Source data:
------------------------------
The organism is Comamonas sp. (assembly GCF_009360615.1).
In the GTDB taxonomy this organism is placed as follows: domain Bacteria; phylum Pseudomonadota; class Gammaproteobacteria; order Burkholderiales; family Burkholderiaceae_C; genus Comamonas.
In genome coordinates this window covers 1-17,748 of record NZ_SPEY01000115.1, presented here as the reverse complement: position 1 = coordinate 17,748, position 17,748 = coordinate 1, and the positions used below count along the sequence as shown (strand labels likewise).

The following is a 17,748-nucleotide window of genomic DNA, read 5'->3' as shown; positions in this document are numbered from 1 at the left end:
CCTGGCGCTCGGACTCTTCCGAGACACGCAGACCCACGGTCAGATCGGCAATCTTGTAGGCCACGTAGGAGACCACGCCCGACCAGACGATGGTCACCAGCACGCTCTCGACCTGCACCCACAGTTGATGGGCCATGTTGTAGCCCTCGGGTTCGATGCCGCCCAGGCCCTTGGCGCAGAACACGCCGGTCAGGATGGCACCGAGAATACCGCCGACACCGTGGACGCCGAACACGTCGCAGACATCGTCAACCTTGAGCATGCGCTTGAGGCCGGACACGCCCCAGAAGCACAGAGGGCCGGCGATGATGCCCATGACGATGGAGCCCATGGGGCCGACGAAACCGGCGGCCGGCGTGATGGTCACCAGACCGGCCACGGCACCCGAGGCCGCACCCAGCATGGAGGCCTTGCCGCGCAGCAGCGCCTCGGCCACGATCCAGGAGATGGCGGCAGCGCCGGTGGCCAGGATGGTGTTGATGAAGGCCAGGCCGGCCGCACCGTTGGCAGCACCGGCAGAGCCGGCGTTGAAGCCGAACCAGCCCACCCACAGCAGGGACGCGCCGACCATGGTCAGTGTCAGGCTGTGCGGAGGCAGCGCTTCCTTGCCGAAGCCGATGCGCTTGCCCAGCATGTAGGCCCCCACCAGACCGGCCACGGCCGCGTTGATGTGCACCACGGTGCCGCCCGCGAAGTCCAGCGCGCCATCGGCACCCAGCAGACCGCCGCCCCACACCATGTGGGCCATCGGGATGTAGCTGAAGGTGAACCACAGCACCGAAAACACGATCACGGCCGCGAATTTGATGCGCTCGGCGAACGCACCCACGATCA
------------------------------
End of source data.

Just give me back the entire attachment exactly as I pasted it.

The organism is Comamonas sp. (assembly GCF_009360615.1).
In the GTDB taxonomy this organism is placed as follows: domain Bacteria; phylum Pseudomonadota; class Gammaproteobacteria; order Burkholderiales; family Burkholderiaceae_C; genus Comamonas.
In genome coordinates this window covers 1-17,748 of record NZ_SPEY01000115.1, presented here as the reverse complement: position 1 = coordinate 17,748, position 17,748 = coordinate 1, and the positions used below count along the sequence as shown (strand labels likewise).

The following is a 17,748-nucleotide window of genomic DNA, read 5'->3' as shown; positions in this document are numbered from 1 at the left end:
CCTGGCGCTCGGACTCTTCCGAGACACGCAGACCCACGGTCAGATCGGCAATCTTGTAGGCCACGTAGGAGACCACGCCCGACCAGACGATGGTCACCAGCACGCTCTCGACCTGCACCCACAGTTGATGGGCCATGTTGTAGCCCTCGGGTTCGATGCCGCCCAGGCCCTTGGCGCAGAACACGCCGGTCAGGATGGCACCGAGAATACCGCCGACACCGTGGACGCCGAACACGTCGCAGACATCGTCAACCTTGAGCATGCGCTTGAGGCCGGACACGCCCCAGAAGCACAGAGGGCCGGCGATGATGCCCATGACGATGGAGCCCATGGGGCCGACGAAACCGGCGGCCGGCGTGATGGTCACCAGACCGGCCACGGCACCCGAGGCCGCACCCAGCATGGAGGCCTTGCCGCGCAGCAGCGCCTCGGCCACGATCCAGGAGATGGCGGCAGCGCCGGTGGCCAGGATGGTGTTGATGAAGGCCAGGCCGGCCGCACCGTTGGCAGCACCGGCAGAGCCGGCGTTGAAGCCGAACCAGCCCACCCACAGCAGGGACGCGCCGACCATGGTCAGTGTCAGGCTGTGCGGAGGCAGCGCTTCCTTGCCGAAGCCGATGCGCTTGCCCAGCATGTAGGCCCCCACCAGACCGGCCACGGCCGCGTTGATGTGCACCACGGTGCCGCCCGCGAAGTCCAGCGCGCCATCGGCACCCAGCAGACCGCCGCCCCACACCATGTGGGCCATCGGGATGTAGCTGAAGGTGAACCACAGCACCGAAAACACGATCACGGCCGCGAATTTGATGCGCTCGGCGAACGCACCCACGATCA